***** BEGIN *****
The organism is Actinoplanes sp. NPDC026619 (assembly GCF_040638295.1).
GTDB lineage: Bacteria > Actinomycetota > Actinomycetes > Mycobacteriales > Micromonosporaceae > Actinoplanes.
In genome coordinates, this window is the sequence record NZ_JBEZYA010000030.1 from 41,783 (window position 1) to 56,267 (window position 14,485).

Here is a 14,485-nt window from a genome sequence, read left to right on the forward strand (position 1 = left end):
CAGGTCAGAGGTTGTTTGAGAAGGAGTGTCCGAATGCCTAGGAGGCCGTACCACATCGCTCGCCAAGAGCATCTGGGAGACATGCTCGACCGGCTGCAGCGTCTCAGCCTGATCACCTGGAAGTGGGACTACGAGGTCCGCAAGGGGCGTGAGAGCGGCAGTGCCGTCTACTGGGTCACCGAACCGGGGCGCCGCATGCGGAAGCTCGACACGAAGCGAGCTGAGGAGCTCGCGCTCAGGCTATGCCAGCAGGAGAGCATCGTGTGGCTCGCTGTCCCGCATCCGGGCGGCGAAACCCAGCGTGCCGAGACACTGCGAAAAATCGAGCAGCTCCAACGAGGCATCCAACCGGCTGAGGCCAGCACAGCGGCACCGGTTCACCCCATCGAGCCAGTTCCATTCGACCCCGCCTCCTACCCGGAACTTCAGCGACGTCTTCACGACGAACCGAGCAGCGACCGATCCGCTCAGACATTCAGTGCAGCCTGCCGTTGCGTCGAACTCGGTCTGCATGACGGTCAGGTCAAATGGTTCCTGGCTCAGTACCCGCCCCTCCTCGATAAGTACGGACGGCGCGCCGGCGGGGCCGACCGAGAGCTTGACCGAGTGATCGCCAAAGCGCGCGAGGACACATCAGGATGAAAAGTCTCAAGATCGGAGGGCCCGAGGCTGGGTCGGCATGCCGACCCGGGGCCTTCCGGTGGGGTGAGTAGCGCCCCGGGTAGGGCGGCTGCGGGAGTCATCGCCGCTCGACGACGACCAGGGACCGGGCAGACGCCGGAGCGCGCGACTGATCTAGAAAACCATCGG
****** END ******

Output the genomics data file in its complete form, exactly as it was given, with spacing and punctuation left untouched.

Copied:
The organism is Actinoplanes sp. NPDC026619 (assembly GCF_040638295.1).
GTDB lineage: Bacteria > Actinomycetota > Actinomycetes > Mycobacteriales > Micromonosporaceae > Actinoplanes.
In genome coordinates, this window is the sequence record NZ_JBEZYA010000030.1 from 41,783 (window position 1) to 56,267 (window position 14,485).

Here is a 14,485-nt window from a genome sequence, read left to right on the forward strand (position 1 = left end):
CAGGTCAGAGGTTGTTTGAGAAGGAGTGTCCGAATGCCTAGGAGGCCGTACCACATCGCTCGCCAAGAGCATCTGGGAGACATGCTCGACCGGCTGCAGCGTCTCAGCCTGATCACCTGGAAGTGGGACTACGAGGTCCGCAAGGGGCGTGAGAGCGGCAGTGCCGTCTACTGGGTCACCGAACCGGGGCGCCGCATGCGGAAGCTCGACACGAAGCGAGCTGAGGAGCTCGCGCTCAGGCTATGCCAGCAGGAGAGCATCGTGTGGCTCGCTGTCCCGCATCCGGGCGGCGAAACCCAGCGTGCCGAGACACTGCGAAAAATCGAGCAGCTCCAACGAGGCATCCAACCGGCTGAGGCCAGCACAGCGGCACCGGTTCACCCCATCGAGCCAGTTCCATTCGACCCCGCCTCCTACCCGGAACTTCAGCGACGTCTTCACGACGAACCGAGCAGCGACCGATCCGCTCAGACATTCAGTGCAGCCTGCCGTTGCGTCGAACTCGGTCTGCATGACGGTCAGGTCAAATGGTTCCTGGCTCAGTACCCGCCCCTCCTCGATAAGTACGGACGGCGCGCCGGCGGGGCCGACCGAGAGCTTGACCGAGTGATCGCCAAAGCGCGCGAGGACACATCAGGATGAAAAGTCTCAAGATCGGAGGGCCCGAGGCTGGGTCGGCATGCCGACCCGGGGCCTTCCGGTGGGGTGAGTAGCGCCCCGGGTAGGGCGGCTGCGGGAGTCATCGCCGCTCGACGACGACCAGGGACCGGGCAGACGCCGGAGCGCGCGACTGATCTAGAAAACCATCGG